Earlier this week the Federal Communications Commission officially announced its approval of the proposed merger of T-Mobile US and Sprint under certain conditions. “The Commission found that the transaction will help close the digital divide and advance United States leadership in 5G, the next generation of wireless connectivity,” the announcement reads, adding that the deal would “not harm competition” but rather “enhance competition in rural America and among quality-conscious consumers.”

Prior to this week’s announcement, the merger had been greenlit in a contentious vote by FCC commissioners last months, with FCC chairman Ajit Pai and his two Republican colleagues voting in favor of the approval and the two Democrats on the committee opposing the deal.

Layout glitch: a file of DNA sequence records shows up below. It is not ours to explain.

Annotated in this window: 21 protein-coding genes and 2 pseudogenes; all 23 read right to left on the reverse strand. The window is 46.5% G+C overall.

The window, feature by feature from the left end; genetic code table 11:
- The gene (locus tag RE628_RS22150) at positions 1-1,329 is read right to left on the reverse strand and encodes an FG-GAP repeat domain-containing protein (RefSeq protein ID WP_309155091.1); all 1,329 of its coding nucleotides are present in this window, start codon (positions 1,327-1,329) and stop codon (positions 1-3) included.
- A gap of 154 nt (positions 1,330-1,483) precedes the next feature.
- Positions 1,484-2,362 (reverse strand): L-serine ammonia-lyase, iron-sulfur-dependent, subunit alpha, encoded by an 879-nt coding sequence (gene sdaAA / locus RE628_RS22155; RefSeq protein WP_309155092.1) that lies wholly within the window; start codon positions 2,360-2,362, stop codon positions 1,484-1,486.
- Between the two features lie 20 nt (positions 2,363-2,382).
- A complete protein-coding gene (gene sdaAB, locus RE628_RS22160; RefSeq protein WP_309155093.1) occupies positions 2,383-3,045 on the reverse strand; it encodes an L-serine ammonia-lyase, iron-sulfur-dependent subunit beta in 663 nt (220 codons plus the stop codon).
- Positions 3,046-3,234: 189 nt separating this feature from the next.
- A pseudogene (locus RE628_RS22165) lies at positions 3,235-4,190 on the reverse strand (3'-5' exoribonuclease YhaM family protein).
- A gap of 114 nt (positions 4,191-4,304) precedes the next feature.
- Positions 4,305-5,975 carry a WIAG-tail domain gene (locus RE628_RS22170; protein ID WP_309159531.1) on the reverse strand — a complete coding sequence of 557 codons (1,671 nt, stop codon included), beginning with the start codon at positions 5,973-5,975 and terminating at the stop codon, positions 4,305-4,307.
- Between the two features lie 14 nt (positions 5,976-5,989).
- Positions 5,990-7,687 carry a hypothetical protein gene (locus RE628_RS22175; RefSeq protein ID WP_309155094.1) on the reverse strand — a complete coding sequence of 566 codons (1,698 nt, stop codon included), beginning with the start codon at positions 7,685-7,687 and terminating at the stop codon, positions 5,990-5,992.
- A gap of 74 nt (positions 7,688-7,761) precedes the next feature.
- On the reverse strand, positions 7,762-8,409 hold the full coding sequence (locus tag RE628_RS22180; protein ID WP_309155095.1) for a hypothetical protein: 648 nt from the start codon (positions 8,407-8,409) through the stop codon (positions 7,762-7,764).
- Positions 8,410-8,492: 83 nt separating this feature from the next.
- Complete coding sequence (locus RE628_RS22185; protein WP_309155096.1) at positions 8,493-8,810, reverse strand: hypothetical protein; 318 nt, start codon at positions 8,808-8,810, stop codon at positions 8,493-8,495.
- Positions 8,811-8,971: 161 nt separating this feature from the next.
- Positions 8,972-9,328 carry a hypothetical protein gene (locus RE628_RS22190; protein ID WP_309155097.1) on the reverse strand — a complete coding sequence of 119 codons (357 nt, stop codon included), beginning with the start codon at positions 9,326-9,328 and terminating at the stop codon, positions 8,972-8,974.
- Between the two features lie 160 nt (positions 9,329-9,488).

As the following chart shows, the merger will create three giant wireless carriers, each with more than 70 million postpaid mobile subscribers, a fact that many think will harm competition and drive up consumer prices. “Shrinking the number of national providers from four to three will hurt consumers, harm competition, and eliminate thousands of jobs,” Commissioner Jessica Rosenworcel said in her official statement on the decision, concluding that “the T-Mobile-Sprint merger will end a golden age in wireless.”